The 2023 Range Rover Sport will for the first time include a fully electric model – in addition to a range of engines including diesel, petrol, plug-in hybrid and a gutsy twin-turbo V8.
Since its arrival in 2005 the Sport has always possessed multiple personalities and its latest incarnation serves only to add to the car’s diverse range of abilities, claims Land Rover, being faster, more agile, more able off-road, more luxurious, refined, and tech-driven than ever.
“The exceptional New Range Rover Sport sets new standards as the ultimate sporting luxury SUV, building on seventeen years of unique customer appeal,” says Thierry Bolloré, Chief Executive Officer, Jaguar Land Rover. “It is the latest embodiment of our vision to create the world’s most desirable modern luxury vehicles, effortlessly blending new levels of sustainability with the signature qualities that have made Range Rover Sport so popular.”
Land Rover’s design department hasn’t strayed far from its successful formula and the Range Rover Sport’s silhouette is instantly recognisable, but the devil is in the details.
A stealthy front grille is split into three thin apertures, with the top part lining up with the car’s slimline headlamps. It’s actually quite subtle, especially when you look at what the likes of BMW and Audi are doing, and could almost be mistaken for an EV, such is the limited visual impact of its cooling slots (more on that later).
The car’s flanks are almost sheer, with flush glazing and secreted door handles helping to deliver a wind-cheating drag coefficient of 0.29. We’re a little less convinced by the rear end, however. Again it’s quite a smooth and reductive design, but like the full-fat Range Rover it appears, well, rather fat somehow.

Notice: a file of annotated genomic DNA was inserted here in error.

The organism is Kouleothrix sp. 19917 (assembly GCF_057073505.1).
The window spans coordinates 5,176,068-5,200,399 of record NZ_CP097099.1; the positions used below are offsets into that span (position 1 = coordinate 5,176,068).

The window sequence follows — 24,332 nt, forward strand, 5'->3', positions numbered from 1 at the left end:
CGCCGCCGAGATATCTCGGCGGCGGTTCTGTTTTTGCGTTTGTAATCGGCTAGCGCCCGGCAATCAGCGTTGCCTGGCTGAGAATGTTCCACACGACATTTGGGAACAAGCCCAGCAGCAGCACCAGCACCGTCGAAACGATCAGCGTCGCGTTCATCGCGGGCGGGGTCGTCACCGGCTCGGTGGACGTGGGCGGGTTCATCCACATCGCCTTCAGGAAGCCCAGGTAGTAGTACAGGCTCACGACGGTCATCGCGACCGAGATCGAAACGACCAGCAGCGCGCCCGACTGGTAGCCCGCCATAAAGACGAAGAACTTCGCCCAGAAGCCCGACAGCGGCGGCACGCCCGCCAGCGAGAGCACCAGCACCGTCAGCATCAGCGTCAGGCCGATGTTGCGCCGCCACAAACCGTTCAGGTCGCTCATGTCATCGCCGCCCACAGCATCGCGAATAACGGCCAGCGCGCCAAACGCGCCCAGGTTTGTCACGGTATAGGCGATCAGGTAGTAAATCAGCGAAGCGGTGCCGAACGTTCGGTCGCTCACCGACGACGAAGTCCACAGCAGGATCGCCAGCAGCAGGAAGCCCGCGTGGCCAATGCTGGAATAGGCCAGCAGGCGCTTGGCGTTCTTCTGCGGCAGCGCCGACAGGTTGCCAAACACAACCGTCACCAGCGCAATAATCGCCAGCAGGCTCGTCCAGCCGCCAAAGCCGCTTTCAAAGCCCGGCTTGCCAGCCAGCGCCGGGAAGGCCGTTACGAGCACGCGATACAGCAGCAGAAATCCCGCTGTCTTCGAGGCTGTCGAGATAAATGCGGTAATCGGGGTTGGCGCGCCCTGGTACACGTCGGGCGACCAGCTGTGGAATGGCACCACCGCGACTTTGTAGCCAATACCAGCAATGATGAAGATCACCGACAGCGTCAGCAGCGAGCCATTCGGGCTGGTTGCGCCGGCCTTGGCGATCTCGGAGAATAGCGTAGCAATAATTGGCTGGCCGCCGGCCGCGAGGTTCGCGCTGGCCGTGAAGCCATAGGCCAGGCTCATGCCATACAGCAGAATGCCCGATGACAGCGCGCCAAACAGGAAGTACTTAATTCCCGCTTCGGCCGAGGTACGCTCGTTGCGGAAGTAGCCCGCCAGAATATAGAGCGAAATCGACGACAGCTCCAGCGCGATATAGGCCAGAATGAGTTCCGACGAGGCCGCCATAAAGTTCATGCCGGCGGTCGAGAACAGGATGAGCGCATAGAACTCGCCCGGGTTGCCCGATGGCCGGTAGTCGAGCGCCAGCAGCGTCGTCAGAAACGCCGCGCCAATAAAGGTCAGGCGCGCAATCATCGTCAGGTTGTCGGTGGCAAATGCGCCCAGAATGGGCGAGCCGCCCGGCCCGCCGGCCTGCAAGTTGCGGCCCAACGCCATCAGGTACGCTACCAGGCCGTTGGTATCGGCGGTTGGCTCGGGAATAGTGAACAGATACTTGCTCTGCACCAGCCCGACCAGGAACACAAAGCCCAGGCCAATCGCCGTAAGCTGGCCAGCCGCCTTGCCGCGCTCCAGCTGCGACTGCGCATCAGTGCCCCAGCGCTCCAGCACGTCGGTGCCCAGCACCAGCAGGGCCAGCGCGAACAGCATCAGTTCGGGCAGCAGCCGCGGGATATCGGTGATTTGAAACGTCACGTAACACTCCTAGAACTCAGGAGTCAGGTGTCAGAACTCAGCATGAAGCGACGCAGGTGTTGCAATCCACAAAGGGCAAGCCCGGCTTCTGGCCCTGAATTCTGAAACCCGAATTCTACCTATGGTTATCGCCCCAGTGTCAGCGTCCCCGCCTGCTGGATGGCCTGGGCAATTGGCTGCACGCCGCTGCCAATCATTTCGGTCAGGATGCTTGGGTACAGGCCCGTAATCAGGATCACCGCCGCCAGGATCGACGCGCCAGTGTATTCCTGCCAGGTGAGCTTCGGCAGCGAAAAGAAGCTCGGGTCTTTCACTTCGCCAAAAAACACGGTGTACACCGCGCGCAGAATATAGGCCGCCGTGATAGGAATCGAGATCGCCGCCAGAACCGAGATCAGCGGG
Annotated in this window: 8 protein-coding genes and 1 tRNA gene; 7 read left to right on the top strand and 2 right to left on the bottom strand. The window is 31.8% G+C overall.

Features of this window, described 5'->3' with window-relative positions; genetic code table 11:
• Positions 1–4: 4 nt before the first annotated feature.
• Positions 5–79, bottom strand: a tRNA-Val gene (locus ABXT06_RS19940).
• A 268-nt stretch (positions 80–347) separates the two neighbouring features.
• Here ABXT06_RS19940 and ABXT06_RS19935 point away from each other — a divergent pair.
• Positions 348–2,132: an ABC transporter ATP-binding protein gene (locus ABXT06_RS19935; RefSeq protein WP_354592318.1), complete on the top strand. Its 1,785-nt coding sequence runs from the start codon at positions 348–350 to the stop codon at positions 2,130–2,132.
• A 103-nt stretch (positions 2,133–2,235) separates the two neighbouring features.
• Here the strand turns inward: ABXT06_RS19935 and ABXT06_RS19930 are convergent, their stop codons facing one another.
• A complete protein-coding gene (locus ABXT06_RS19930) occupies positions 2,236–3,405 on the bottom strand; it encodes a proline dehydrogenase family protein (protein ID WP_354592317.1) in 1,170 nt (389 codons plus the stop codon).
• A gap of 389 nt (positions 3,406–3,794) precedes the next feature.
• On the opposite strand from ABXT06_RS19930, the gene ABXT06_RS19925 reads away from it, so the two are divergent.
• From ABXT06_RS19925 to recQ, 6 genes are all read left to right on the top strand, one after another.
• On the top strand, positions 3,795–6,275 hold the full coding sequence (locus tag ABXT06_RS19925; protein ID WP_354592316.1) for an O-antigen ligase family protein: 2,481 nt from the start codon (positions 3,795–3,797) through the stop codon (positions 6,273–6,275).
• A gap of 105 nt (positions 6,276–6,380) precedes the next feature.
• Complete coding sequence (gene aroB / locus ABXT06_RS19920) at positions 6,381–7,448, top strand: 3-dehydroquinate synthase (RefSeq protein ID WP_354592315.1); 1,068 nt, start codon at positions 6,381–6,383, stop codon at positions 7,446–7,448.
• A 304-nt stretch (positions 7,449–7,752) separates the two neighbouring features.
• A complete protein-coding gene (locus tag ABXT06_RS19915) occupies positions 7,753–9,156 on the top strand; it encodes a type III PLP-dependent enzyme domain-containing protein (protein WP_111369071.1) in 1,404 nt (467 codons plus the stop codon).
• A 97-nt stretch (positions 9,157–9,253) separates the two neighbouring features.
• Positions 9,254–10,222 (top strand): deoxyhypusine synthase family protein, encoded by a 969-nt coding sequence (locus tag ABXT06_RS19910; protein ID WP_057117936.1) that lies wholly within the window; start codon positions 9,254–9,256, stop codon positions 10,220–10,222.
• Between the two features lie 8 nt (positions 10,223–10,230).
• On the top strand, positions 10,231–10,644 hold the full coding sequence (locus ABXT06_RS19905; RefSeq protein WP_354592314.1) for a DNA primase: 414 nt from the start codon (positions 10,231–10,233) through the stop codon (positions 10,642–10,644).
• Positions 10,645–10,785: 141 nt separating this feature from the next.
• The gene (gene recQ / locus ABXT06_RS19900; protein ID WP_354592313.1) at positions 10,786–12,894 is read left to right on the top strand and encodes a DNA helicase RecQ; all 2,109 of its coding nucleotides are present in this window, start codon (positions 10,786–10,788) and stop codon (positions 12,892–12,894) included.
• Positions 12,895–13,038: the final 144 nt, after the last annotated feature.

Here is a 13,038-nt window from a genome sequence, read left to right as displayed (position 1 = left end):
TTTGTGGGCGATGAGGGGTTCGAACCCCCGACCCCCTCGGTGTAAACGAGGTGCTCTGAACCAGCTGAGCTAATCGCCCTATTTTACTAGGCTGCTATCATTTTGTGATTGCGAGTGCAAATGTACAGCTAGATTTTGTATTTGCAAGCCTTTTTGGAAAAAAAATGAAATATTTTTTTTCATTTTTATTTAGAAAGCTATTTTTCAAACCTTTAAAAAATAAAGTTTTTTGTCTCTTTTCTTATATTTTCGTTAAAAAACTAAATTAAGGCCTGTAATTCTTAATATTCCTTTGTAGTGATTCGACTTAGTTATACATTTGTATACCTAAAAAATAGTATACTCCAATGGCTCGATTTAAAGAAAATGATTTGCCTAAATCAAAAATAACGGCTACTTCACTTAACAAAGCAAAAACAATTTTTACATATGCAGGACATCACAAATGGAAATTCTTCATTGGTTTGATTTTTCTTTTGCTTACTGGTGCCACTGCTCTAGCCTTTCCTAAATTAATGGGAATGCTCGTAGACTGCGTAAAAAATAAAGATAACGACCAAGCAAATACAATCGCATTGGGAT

Spring for the Dynamic model and you’ll get satin grey alloy wheels and burnished copper finishes for the bonnet louvres and side ingots, along with a matte graphite lettering and body-coloured bumpers and lower cladding.
Inside, Land Rover speaks of “cocooning the driver” with the car’s high centre console and slanted screen. Overall the reductive design is pretty cool, especially when trimmed in two-tone Ultrafabrics. Leather is also an option, of course, and either would contrast nicely with the Moonlight chrome trim.
Life on board is made easier thanks to the car’s Pivi Pro infotainment system with Amazon Alexa AI voice assistant built-in, and wireless smartphone charging and connectivity. A Meridian Signature sound system deploys 29 speakers and a 1430-watt amplifier which, in combination with a next-generation active noise cancellation system, will drown out any external sounds.
Of course, you might actually wish to hear what’s going on under the hood, especially if you opt for the flagship 4.4-litre twin turbo V8 and its 523bhp. Motive power is also available from two versions of a mild-hybrid three-litre turbo inline six offering 355 or 395bhp, and a plug-in hybrid version with 434bhp and the potential to drive in electric mode for 48 miles.
On-road driving is set to be a step up, with the car’s flexible mixed-metal architecture (MLA-Flex) being 35 per cent stiffer than the outgoing model. That’s further built on with an Integrated Chassis Control system which deploys Dynamic Response Pro active roll control over the air suspension, plus adaptive damping which monitors external factors 500 times a second. All-wheel steering allows the rear wheels to turn up to 7.3 degrees for added manoeuvrability at slow speeds and enhanced stability when you pick up the pace. There’s also an active differential and torque vectoring. An eight-speed ZF automatic transmission takes care of sending power to the intelligent all-wheel drive system.
That leads us to the Sport’s off-road ability. It’s fitted with the latest Terrain Response 2 system to automatically select the right traction and suspension settings for the conditions. Also new to the Sport is Land Rover’s Adaptive Off-Road Cruise Control which allows the car to maintain a steady speed when driving off the beaten track, so the driver can focus purely on picking a path through the trickiest terrain.
In 2024 a pure electric version will follow, allowing emissions-free adventures. In the meantime the new Range Rover Sport is available to order, with prices starting at £79,125 for the D300 SE and rising to £114,990 for the P530 V8. The cost and final specification of the new all-electric Range Rover Sport is still to be confirmed.